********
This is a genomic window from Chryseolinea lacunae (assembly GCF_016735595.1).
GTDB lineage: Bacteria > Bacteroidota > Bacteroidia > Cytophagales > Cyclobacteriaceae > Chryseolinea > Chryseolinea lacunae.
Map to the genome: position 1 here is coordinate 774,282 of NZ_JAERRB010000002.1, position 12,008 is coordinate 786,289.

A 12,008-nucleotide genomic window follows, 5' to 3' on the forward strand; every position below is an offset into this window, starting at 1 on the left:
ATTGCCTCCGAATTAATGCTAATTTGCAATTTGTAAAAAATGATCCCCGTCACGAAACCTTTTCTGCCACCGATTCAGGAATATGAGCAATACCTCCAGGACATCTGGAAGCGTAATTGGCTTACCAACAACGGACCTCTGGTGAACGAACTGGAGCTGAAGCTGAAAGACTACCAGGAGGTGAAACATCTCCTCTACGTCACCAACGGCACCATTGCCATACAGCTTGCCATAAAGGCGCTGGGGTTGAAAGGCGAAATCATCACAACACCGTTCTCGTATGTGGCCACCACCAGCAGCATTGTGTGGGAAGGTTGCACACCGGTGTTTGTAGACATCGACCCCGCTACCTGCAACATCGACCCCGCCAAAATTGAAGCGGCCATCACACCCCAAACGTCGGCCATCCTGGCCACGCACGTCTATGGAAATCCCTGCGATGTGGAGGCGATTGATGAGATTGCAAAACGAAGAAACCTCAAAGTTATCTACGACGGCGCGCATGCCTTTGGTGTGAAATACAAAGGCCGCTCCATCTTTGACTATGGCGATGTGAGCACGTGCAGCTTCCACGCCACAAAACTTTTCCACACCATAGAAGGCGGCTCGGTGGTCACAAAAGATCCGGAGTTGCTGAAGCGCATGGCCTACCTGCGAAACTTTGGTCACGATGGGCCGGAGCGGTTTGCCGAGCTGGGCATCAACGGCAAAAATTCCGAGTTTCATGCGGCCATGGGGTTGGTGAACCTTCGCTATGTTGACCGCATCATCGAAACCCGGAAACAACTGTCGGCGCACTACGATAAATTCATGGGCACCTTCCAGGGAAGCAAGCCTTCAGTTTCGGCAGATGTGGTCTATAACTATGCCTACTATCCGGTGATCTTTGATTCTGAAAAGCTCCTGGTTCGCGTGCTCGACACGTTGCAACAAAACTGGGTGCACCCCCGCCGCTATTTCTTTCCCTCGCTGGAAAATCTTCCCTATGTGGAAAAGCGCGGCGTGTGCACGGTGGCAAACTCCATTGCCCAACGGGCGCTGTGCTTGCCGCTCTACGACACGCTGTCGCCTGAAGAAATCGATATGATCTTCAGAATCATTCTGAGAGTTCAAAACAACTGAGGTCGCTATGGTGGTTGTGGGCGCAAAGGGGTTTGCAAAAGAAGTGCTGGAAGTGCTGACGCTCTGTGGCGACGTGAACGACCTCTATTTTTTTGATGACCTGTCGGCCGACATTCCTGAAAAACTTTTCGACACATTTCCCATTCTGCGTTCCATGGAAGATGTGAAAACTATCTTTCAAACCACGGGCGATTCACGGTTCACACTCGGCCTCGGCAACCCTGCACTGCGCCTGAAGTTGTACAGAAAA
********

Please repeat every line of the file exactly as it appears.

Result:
This is a genomic window from Chryseolinea lacunae (assembly GCF_016735595.1).
GTDB lineage: Bacteria > Bacteroidota > Bacteroidia > Cytophagales > Cyclobacteriaceae > Chryseolinea > Chryseolinea lacunae.
Map to the genome: position 1 here is coordinate 774,282 of NZ_JAERRB010000002.1, position 12,008 is coordinate 786,289.

A 12,008-nucleotide genomic window follows, 5' to 3' on the forward strand; every position below is an offset into this window, starting at 1 on the left:
ATTGCCTCCGAATTAATGCTAATTTGCAATTTGTAAAAAATGATCCCCGTCACGAAACCTTTTCTGCCACCGATTCAGGAATATGAGCAATACCTCCAGGACATCTGGAAGCGTAATTGGCTTACCAACAACGGACCTCTGGTGAACGAACTGGAGCTGAAGCTGAAAGACTACCAGGAGGTGAAACATCTCCTCTACGTCACCAACGGCACCATTGCCATACAGCTTGCCATAAAGGCGCTGGGGTTGAAAGGCGAAATCATCACAACACCGTTCTCGTATGTGGCCACCACCAGCAGCATTGTGTGGGAAGGTTGCACACCGGTGTTTGTAGACATCGACCCCGCTACCTGCAACATCGACCCCGCCAAAATTGAAGCGGCCATCACACCCCAAACGTCGGCCATCCTGGCCACGCACGTCTATGGAAATCCCTGCGATGTGGAGGCGATTGATGAGATTGCAAAACGAAGAAACCTCAAAGTTATCTACGACGGCGCGCATGCCTTTGGTGTGAAATACAAAGGCCGCTCCATCTTTGACTATGGCGATGTGAGCACGTGCAGCTTCCACGCCACAAAACTTTTCCACACCATAGAAGGCGGCTCGGTGGTCACAAAAGATCCGGAGTTGCTGAAGCGCATGGCCTACCTGCGAAACTTTGGTCACGATGGGCCGGAGCGGTTTGCCGAGCTGGGCATCAACGGCAAAAATTCCGAGTTTCATGCGGCCATGGGGTTGGTGAACCTTCGCTATGTTGACCGCATCATCGAAACCCGGAAACAACTGTCGGCGCACTACGATAAATTCATGGGCACCTTCCAGGGAAGCAAGCCTTCAGTTTCGGCAGATGTGGTCTATAACTATGCCTACTATCCGGTGATCTTTGATTCTGAAAAGCTCCTGGTTCGCGTGCTCGACACGTTGCAACAAAACTGGGTGCACCCCCGCCGCTATTTCTTTCCCTCGCTGGAAAATCTTCCCTATGTGGAAAAGCGCGGCGTGTGCACGGTGGCAAACTCCATTGCCCAACGGGCGCTGTGCTTGCCGCTCTACGACACGCTGTCGCCTGAAGAAATCGATATGATCTTCAGAATCATTCTGAGAGTTCAAAACAACTGAGGTCGCTATGGTGGTTGTGGGCGCAAAGGGGTTTGCAAAAGAAGTGCTGGAAGTGCTGACGCTCTGTGGCGACGTGAACGACCTCTATTTTTTTGATGACCTGTCGGCCGACATTCCTGAAAAACTTTTCGACACATTTCCCATTCTGCGTTCCATGGAAGATGTGAAAACTATCTTTCAAACCACGGGCGATTCACGGTTCACACTCGGCCTCGGCAACCCTGCACTGCGCCTGAAGTTGTACAGAAAA